Well, I jsut bought a gee-whiz-bang full body monitor type scale, rated up to 440lbs; and guess what?
I recalibrated the old scale based on the new one, and man was I shocked. It turns out, checking the differences between the two, that I started off this whole thing 25 or so pounds lighter than I thought.
Yup, I was 415, not 440; and as of just after lunch (which weighed in at 20oz itself, plus a 32 oz coffee), I weigh 410.2lbs, or probably 406.8, naked and on an empty stomach.
So I've dropped about 8 lbs in the last 10 days; and if you look at my revised calorie burn numbers; based on what I've been eating, and my newly figured starting weight of 415; they come out to within a pound of what I expected.
It's good to know the math is working out huh.
And this morning, further proving the math is working out, my weight is...
Wait for it...
So, as I wrote yesterday, I've lost somewhere between 8 and 9 pounds in 11 days.
And for those of you who doubt the power of thermodynamics, I point you once again to the math. Read the spreadsheet, and look at the results.
Oh, and for those of you who doubt my claims as to muscle mass or bodyfat, I'mna point you to a measurement on that spreadsheet under the "weights and measures" sheet.
The last time I worked out in any serious was was in the spring and summer of 2003; when I managed to get down from 345 to 295 in two months, and from a 46" to a 38" waist; by restricting myself to a 2000 calorie diet, circuit training twice a day for 45 minutes, and riding the recumbent lifecycle twice a day for an hour.
That was when I was last recalled to active duty; but I was way overweight. They were making me retest on bodyfat every six weeks (they REALLY wanted my fat ass back in blue). I made the pushups, and the situps, but not the pullups, the running, or the tape; and they were determined to make me get it. Of course even if I made the tape my knees wouldn't hold up, but hey, their numbers would be good right.
Anyway, that wasn't training for strength or size. The last time I did ANY powerlifting or heavy weight training, was in about 1997-1998 or so, soon after my first serious knee injuries.
So let's call it 8 years.
At my peak, training for strength not size or shape, I had 24" arms; at around 12% bodyfat.
Right now, 8 years since any serious training, and 3 years since any training at all, I have 21" upper arms, and 16" forearms, with less than 1" fat pinch. My calves are 22" with absolutely 0 pinch.
Almost all my bodyfat is around my middle, my bitch tits (I'm gynocomastic, and always have been, ever since puberty, even at 7-12% bodyfat), and on my upper thighs.
In the "biggest" condition of my life, at around 12% bodyfat (which to a bodybuilder is obscenely high, but for a powerlifter is quite low) I weighed 285 lbs, had a 38" waist, 54" chest, 32" thighs, 26" calves, 24" biceps, 18" forearms, and a 21" neck; all with less than 1/2" pinch, mostly 0" pinch. I used to split the thigh seams of pants, and rip the shoulder seams on shirts.
It's genetics. There's no other explanation. I've had bodybuilders tell me that it took them 10 years to get up to the size I am naturally. Now of course they had far more definition and symetry; but in most gyms, size is king.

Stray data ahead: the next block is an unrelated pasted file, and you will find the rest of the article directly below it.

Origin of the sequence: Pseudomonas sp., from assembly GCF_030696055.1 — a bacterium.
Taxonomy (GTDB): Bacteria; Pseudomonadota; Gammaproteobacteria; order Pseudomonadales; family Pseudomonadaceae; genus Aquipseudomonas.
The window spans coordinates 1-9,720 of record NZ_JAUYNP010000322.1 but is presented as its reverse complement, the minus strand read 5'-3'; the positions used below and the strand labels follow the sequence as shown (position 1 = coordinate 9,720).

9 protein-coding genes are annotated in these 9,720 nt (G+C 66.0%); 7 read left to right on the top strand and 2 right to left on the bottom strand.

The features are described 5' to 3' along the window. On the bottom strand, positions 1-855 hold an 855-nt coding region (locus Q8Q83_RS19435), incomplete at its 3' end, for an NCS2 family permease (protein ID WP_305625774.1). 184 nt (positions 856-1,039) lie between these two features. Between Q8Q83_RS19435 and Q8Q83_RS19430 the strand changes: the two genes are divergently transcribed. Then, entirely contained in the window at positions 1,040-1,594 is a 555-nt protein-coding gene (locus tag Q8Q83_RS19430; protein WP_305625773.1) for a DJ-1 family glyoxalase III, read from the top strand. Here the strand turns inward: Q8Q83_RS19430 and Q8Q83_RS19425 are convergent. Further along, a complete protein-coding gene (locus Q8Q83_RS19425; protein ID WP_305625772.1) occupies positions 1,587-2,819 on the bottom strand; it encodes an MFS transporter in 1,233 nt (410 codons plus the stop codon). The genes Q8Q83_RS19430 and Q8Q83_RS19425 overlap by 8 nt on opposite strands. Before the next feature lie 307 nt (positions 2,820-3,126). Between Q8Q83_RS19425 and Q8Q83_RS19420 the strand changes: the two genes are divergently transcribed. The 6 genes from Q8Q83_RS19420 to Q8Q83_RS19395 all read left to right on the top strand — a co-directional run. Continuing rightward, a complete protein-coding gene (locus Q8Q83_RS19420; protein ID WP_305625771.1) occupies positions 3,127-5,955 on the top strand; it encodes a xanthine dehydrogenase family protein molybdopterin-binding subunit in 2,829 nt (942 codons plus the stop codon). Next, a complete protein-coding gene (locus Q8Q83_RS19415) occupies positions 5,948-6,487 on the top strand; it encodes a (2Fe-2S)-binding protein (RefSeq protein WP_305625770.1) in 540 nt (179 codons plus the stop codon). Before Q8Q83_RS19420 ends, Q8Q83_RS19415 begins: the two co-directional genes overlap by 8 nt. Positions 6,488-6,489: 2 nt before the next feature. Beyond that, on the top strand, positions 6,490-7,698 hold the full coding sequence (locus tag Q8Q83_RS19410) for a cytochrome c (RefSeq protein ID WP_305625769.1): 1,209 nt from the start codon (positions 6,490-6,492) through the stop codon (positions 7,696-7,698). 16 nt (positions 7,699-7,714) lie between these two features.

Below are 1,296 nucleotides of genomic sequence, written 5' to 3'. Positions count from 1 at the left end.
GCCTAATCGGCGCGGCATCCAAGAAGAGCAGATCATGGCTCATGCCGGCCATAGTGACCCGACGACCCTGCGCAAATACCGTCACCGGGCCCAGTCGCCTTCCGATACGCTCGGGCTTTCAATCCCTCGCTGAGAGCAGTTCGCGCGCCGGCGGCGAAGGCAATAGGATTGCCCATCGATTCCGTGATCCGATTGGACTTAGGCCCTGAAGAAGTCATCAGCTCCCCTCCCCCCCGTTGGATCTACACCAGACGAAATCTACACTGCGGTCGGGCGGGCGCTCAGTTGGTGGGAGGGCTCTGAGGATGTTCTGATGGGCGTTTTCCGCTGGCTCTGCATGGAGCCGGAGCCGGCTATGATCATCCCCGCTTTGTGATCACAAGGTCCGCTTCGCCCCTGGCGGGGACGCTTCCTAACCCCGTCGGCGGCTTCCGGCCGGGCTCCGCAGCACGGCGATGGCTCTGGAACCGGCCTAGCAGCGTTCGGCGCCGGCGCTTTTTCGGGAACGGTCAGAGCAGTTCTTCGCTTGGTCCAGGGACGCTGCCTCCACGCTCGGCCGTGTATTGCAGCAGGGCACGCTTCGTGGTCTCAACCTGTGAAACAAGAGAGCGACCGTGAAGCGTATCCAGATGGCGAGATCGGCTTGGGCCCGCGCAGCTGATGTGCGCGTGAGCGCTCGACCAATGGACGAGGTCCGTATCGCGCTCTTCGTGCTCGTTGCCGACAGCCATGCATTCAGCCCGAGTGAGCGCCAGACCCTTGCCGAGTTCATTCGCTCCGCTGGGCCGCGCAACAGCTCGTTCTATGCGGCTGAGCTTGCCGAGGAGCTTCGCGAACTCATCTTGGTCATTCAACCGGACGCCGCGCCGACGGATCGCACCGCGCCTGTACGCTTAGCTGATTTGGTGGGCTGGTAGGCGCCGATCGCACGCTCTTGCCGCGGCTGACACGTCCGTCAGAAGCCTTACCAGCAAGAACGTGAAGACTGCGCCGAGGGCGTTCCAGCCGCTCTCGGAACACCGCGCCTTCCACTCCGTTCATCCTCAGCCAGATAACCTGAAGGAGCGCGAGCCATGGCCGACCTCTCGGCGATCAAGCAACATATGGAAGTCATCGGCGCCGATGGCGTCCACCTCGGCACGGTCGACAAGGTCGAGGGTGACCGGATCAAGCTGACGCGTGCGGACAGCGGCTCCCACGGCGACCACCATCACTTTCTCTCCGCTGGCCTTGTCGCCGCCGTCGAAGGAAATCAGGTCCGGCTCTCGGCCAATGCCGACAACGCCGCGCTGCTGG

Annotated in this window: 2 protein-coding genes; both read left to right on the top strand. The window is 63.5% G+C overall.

At one point, I was so massy, I had my basal burn rate up to around 14-16 calories per pound per day; even on a non-workout day. That's 4000+ calories just on a maintenance diet, at 285lbs. Workout days, I had to eat as much as 6500 calories to keep up (I knew guys who were even bigger than me, who would train 5000 calories a day, and eat nearly 10,000).
When I was 17 years old, I was nearly as big as I listed above; and one gym session I managed to incline leg press (80% range of motion - the strength press) 22 plates on a 50 kilo sled (1040 kilos); which was every single plate we could fit on the thing in every position (it was only designed for 20 plates total, the last two were not very stable); and it broke the sled. It actually split the bushings the sled rode it's rails on. In that same time period I was able to do a 12 plate full range of motion press (590kilos); which is only about 75 kilos short of the unofficial world record. When I did, I popped some capilaries in my eyes; and I wasn't able to walk properly for several days afterwards
When I was in high school, I used to bet guys that I could leg press the back end of their pickup trucks off of jackstands . It's actually easier than it looks (though just as stupid and dangerous). I made as much as $100 bucks on a single bet, until people wised up.
As recently as 2003, I was able to do a 16 plate (770kg) strength press, and a 10 (500kg) plate full range of motion press once; but subsequently I was only able to manage 8; and I couldnt walk properly for two days afterwards.
So that's what I'm working with; and also that's what I'm comparing myself to. I don't know if you understand how frustrating it is to have been so big, strong, and fit; and now to be a weakass fatbody in comparison (though I'm still a hell of a lot stronger than the "average" guy).
Actually, it's not even strength. It's a matter of once being a top achiever in ANYTHING, and then in a matter of a few years, not even being on the board.
This has happened in several areas of my life now; and while I won't ever be able to get all of them back; I can get this particular one back, at least most of the way.
I may never do 90% of the things I've done when I was in my teens and early 20s; but I'm damn sure going to get myself back to the standard of strength and fitness that I want to be at (even if it isn't even close to what I was like before).